The Hundred-Acre Games
It’s time for the drawing. “Now, let us begin, or we shall be here all day,” Rabbit says as he crosses to the glass ball with all the names, each roughly scrawled in crayon. Rabbit reaches in, digs his hand deep into the ball with a great rustling and bustling and pulls out a slip of paper.
“Let it not be me,” Winnie-the-Pooh says deep inside his fluff-filled head. “Think it over, think it under. Think it true. It’s not me. It’s not me.”
Rabbit crosses back to the podium, smooths the slip of paper, holds it close to his eyes for a moment, wrinkles his nose, and then reads out the name in a clear voice. And it’s not Pooh.
“I volunteer as tribute!” Winnie-the-Pooh finds himself saying before he even knows what he’s saying.
“Why did you say that about Christopher Robin?” Eyore looked even more devastated than usual.
“Well,” said Pooh, scrunching up his forehead thoughtfully. “When you are a Bear of Very Little Brain, and you Think of Things, you find sometimes that a Thing which seemed very Thingish inside you is quite different when it gets out into the open and has other people looking at it.”
“Once and awhile someone amazing comes along, and here I am!” said Tigger, brandishing his trident. “Come on, someone challenge me! Challenge the next winner of the Hundred Acre Games! You there! Bear! Come on! Show me what you’re made of!”
Winnie-the-Pooh looked away demurely. “Fluff?”
“You’re going to die in the Game,” Tigger said. “I’ll kill you myself.”
“It must be Pooh,” Owl said. “Don’t you see? If anyone can lead the people, it’s you, you silly old bear. Show Christopher Robin that this reign of terror has gone on long enough.”
“Me?” Winnie-the-Pooh rubbed his tummy thoughtfully. “But I’m just a Bear of Very Little Brain.”
“Exactly,” said Owl, puffing himself up. “A Bear of Very Little Brain is exactly what we need right now.”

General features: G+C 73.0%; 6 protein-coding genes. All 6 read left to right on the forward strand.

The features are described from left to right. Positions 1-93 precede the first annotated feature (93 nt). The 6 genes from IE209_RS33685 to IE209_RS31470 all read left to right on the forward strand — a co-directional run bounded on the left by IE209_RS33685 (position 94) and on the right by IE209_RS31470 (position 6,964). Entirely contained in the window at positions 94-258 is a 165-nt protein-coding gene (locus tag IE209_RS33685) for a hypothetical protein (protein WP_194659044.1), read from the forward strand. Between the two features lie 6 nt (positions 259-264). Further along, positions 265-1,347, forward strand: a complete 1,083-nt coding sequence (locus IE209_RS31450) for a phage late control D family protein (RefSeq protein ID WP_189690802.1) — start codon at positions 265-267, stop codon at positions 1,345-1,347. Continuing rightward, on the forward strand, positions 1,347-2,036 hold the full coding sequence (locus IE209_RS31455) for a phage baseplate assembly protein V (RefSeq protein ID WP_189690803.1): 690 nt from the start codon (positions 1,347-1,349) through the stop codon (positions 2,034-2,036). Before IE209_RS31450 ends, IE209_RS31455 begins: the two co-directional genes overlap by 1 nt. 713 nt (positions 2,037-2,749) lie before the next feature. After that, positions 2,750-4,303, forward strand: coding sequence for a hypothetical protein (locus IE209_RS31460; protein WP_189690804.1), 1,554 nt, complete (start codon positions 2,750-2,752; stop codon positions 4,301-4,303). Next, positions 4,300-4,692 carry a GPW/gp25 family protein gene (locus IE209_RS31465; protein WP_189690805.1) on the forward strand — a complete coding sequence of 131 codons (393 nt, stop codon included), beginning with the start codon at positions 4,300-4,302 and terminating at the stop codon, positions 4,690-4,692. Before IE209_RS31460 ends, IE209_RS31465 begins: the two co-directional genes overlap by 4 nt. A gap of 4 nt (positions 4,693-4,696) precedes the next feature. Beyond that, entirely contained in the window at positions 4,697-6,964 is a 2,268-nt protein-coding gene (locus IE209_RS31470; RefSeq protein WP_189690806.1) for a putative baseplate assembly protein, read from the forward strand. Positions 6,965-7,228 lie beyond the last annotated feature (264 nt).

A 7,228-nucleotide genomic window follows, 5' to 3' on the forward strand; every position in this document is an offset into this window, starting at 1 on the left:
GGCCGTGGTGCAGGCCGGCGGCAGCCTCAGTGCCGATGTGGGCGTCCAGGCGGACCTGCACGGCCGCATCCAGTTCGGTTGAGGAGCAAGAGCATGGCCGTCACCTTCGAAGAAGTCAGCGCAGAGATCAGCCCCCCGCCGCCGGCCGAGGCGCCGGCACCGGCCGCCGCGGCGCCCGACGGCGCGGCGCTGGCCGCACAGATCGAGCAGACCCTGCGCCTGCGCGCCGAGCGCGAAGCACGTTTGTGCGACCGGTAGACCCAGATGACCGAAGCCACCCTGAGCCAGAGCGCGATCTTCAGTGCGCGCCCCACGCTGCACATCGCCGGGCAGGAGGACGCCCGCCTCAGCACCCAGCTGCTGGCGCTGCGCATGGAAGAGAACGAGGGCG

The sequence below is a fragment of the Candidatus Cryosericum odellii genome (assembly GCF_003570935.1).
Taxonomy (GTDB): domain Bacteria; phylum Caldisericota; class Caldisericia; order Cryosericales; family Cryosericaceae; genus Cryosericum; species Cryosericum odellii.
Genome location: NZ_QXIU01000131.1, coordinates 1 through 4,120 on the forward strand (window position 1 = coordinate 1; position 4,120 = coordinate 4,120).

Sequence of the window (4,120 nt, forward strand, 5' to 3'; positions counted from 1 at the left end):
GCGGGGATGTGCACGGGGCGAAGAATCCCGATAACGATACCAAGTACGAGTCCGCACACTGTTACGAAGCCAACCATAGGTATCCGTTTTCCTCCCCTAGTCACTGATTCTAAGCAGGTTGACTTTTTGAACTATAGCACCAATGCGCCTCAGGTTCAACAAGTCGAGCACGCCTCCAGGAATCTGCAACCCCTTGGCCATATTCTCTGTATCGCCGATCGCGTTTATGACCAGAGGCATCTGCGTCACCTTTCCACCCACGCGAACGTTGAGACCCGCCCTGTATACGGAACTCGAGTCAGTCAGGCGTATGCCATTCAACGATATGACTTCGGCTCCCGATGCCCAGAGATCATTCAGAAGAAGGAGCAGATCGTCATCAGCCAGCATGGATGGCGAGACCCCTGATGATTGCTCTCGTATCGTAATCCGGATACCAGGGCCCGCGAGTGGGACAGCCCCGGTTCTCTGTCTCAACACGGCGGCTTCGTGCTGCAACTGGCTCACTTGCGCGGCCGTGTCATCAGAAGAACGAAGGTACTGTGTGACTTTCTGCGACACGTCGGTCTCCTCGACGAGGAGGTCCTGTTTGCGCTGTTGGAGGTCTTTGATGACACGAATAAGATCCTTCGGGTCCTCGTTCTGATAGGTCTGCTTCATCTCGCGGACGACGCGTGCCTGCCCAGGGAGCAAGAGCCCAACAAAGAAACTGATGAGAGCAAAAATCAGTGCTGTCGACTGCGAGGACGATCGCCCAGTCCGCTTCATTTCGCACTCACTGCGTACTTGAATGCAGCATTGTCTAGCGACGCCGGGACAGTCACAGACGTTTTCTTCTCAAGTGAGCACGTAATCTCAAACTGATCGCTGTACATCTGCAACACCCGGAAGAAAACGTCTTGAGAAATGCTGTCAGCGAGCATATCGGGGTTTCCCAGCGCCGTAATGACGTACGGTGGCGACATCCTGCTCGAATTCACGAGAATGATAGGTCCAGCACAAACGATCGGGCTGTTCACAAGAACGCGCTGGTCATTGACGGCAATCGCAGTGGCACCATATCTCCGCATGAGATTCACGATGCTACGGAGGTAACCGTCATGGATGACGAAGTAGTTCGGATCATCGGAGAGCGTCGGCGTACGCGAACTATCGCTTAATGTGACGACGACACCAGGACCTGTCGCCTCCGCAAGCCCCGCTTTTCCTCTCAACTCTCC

Kanga brings the scissors down hard against Tigger’s throat. There’s a rip and shread, and fluffy white cotton pours out of the stripey neck. Looks like Tigger’s top wasn’t made of rubber after all.
Kanga looked like she was going to kill Pooh right there on the Cornucopia, but turned and hopped away toward the woods instead. “Just this time,” she said “For Roo!”
Winnie-the-Pooh hauled himself up, and regarded the carnage of felt and stuffing all around him. “I wonder what Piglet is doing," thought Pooh. "I wish I were there to be doing it, too.”
Jadzia Axelrod is an author, an illustrator, and a world changer. Throughout her eventful life she has also been a circus performer, a puppeteer, a graphic designer, a sculptor, a costume designer, a podcaster and quite a few other things that she’s lost track of but will no doubt remember when the situation calls for it.She is the writer and producer of “The Voice Of Free Planet X” podcast, were she interviews stranded time-travelers, low-rent superheroes, unrepentant monsters and other such creature of sci-fi and fantasy, as well as the podcasts “Aliens You Will Meet” and “Fables Of The Flying City.” The story started in “Fables Of The Flying City” is concluded in The Battle Of Blood & Ink, a graphic novel published by Tor.She is not domestic, she is a luxury, and in that sense, necessary.